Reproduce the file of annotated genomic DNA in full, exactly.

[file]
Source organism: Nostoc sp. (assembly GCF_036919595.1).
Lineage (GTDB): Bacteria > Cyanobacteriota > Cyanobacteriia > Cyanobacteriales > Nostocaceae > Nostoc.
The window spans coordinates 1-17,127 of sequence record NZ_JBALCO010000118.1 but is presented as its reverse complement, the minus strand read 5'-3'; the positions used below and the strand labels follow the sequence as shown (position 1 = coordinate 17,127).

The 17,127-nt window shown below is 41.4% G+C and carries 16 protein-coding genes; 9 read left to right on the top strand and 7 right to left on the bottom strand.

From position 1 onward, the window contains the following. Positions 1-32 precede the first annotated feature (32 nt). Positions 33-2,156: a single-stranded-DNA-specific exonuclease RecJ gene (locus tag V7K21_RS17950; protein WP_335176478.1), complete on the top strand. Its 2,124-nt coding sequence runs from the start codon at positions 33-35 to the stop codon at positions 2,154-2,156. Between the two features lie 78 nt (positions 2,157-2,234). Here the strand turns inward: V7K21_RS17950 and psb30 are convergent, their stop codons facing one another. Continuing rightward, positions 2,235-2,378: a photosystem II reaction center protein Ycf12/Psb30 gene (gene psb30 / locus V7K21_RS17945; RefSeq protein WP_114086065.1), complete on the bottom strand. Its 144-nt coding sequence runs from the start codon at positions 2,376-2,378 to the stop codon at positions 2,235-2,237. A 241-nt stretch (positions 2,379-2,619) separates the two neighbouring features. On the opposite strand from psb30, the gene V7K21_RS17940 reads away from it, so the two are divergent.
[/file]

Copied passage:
Source organism: Nostoc sp. (assembly GCF_036919595.1).
Lineage (GTDB): Bacteria > Cyanobacteriota > Cyanobacteriia > Cyanobacteriales > Nostocaceae > Nostoc.
The window spans coordinates 1-17,127 of sequence record NZ_JBALCO010000118.1 but is presented as its reverse complement, the minus strand read 5'-3'; the positions used below and the strand labels follow the sequence as shown (position 1 = coordinate 17,127).

The 17,127-nt window shown below is 41.4% G+C and carries 16 protein-coding genes; 9 read left to right on the top strand and 7 right to left on the bottom strand.

From position 1 onward, the window contains the following. Positions 1-32 precede the first annotated feature (32 nt). Positions 33-2,156: a single-stranded-DNA-specific exonuclease RecJ gene (locus tag V7K21_RS17950; protein WP_335176478.1), complete on the top strand. Its 2,124-nt coding sequence runs from the start codon at positions 33-35 to the stop codon at positions 2,154-2,156. Between the two features lie 78 nt (positions 2,157-2,234). Here the strand turns inward: V7K21_RS17950 and psb30 are convergent, their stop codons facing one another. Continuing rightward, positions 2,235-2,378: a photosystem II reaction center protein Ycf12/Psb30 gene (gene psb30 / locus V7K21_RS17945; RefSeq protein WP_114086065.1), complete on the bottom strand. Its 144-nt coding sequence runs from the start codon at positions 2,376-2,378 to the stop codon at positions 2,235-2,237. A 241-nt stretch (positions 2,379-2,619) separates the two neighbouring features. On the opposite strand from psb30, the gene V7K21_RS17940 reads away from it, so the two are divergent.